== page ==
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Janet Laurence exhibition reflects on the interconnectedness of living things

A major survey of the work of Australian artist Janet Laurence will feature key works drawn from the artist’s thirty-year career, spanning sculpture, installation, photography and video.

Opening at the Museum of Contemporary Art Australia (MCA) on Friday 1 March, Janet Laurence: After Nature will reflect on key themes in the artist’s work, including the fragility of the natural world, its plight and potential restoration.

Janet Laurence,  Deep Breathing: Resuscitation for the Reef  (still), 2015–16.

Janet Laurence, Deep Breathing: Resuscitation for the Reef (still), 2015–16.

Image: courtesy and copyright the artist

Among the works on display are her “alchemical”works of the early 1990s that use metal plates, minerals, organic substances and lightboxes, and her later installations which incorporate plant and animal specimens within transparent vitrines and “wunderkammer” environments.

The exhbition will include a new work titled Theatre of Trees developed from the last decade of Laurence’s research into plants, their medicinal and healing powers, and trees. The three-part installation will include a reading room, a herbarium displaying 19th century botanical models, specimens and liquids; and an interactive “elixir” lab where visitors can taste healing plant extracts.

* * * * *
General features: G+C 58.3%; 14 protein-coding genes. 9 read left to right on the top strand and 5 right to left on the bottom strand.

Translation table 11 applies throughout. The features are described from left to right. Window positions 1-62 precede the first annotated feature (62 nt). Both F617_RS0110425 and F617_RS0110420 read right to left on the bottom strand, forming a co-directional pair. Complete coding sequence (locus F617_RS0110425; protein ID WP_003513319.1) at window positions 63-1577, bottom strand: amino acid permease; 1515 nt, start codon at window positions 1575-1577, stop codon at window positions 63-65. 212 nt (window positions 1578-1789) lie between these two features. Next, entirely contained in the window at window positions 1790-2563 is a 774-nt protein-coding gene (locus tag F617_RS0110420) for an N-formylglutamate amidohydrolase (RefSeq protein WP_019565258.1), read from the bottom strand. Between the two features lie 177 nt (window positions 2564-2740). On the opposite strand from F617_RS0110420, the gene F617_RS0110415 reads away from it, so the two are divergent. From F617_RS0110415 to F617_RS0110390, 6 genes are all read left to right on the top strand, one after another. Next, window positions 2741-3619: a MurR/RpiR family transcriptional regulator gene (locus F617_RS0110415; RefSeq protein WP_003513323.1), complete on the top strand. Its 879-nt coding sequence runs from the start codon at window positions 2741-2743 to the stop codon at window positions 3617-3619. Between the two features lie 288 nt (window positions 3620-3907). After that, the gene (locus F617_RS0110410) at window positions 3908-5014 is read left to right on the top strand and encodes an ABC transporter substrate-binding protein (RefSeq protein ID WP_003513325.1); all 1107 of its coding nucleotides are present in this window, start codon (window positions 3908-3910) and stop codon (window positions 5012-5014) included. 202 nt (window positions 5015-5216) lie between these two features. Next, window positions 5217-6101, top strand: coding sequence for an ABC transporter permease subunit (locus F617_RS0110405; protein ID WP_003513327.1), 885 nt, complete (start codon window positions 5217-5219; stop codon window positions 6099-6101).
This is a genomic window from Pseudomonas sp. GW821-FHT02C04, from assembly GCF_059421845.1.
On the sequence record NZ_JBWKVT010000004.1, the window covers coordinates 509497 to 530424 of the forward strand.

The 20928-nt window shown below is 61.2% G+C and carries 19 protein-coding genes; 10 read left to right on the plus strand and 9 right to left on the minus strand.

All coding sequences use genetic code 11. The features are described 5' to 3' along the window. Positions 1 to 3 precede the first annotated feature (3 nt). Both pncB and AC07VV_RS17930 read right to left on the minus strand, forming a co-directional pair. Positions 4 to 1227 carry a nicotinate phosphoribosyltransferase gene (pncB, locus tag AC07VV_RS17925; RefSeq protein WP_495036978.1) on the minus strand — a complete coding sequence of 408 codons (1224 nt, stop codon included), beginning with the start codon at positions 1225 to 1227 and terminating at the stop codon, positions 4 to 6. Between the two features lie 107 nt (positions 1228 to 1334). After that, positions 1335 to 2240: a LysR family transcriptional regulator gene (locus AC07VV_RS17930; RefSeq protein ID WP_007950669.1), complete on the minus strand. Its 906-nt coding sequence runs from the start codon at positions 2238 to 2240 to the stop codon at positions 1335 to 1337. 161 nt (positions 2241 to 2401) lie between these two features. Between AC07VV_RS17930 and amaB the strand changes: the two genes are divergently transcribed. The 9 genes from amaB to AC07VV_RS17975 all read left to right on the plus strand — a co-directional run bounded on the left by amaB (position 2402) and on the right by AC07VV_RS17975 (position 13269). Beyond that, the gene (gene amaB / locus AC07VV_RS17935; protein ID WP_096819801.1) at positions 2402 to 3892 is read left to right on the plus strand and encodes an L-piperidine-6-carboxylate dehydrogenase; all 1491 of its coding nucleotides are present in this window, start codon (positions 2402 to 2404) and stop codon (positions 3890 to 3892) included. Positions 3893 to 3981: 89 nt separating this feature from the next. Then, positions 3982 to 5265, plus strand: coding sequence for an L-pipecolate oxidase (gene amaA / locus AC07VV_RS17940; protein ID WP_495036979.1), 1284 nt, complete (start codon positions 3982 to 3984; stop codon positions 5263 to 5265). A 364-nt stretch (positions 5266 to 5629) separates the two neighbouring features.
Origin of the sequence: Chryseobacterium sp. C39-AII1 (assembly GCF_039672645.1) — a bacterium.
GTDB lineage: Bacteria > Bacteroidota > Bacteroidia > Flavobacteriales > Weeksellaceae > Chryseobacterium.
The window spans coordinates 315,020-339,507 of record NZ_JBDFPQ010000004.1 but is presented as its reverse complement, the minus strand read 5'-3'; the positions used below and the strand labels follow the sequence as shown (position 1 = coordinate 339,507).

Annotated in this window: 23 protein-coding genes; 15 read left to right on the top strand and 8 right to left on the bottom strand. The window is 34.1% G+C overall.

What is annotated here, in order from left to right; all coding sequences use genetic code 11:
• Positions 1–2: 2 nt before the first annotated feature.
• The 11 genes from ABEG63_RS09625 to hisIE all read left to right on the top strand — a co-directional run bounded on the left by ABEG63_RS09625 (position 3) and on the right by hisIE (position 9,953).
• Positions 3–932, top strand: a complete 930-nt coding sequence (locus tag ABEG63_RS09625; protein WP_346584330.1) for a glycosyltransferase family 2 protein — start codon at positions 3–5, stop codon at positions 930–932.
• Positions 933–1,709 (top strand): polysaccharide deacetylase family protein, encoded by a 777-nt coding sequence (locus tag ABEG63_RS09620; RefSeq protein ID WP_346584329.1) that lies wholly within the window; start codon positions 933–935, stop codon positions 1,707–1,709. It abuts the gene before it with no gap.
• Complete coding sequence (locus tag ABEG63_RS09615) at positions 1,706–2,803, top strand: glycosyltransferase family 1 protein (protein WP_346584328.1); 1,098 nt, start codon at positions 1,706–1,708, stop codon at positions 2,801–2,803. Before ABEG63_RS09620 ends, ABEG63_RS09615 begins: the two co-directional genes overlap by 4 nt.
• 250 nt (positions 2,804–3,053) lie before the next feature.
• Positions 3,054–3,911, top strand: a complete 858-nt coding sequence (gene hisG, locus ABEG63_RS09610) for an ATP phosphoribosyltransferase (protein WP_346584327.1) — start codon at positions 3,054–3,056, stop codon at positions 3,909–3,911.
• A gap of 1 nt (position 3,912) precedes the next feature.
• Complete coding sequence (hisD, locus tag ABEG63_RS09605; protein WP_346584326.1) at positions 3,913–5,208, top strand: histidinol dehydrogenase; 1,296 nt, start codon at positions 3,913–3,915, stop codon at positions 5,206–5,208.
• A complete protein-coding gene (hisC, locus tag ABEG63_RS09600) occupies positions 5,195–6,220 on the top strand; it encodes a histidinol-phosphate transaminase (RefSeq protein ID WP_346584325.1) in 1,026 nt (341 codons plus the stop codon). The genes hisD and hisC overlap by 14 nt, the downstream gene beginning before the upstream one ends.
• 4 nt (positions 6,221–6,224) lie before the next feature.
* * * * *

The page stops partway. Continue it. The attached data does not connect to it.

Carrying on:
Janet Laurence,  Deep Breathing: Resuscitation for the Reef (detail) , 2015–16, installation view, Muséum National D'histoire Naturelle, Paris.

Janet Laurence, Deep Breathing: Resuscitation for the Reef (detail) , 2015–16, installation view, Muséum National D’histoire Naturelle, Paris.

Image: courtesy and copyright Janet Laurence

Janet Laurence’s work explores the beauty and complexity of the natural world and the connections between living things – animal, plant and mineral. Her previous work has addressed environmental issues facing Australia, from the coral bleaching of the Great Barrier Reef to the deforestation in Tasmania.

MCA director Elizabeth Ann Macgregor said she hoped the exhibition would “provoke new ways of thinking and responding to the effects of climate change and the impact that humankind has made on the natural world.”

Janet Laurence: After Nature is running until 10 June and will be accompanied by a series of public talks, botanical tasting performances, lectures and tours. For further information, head here.

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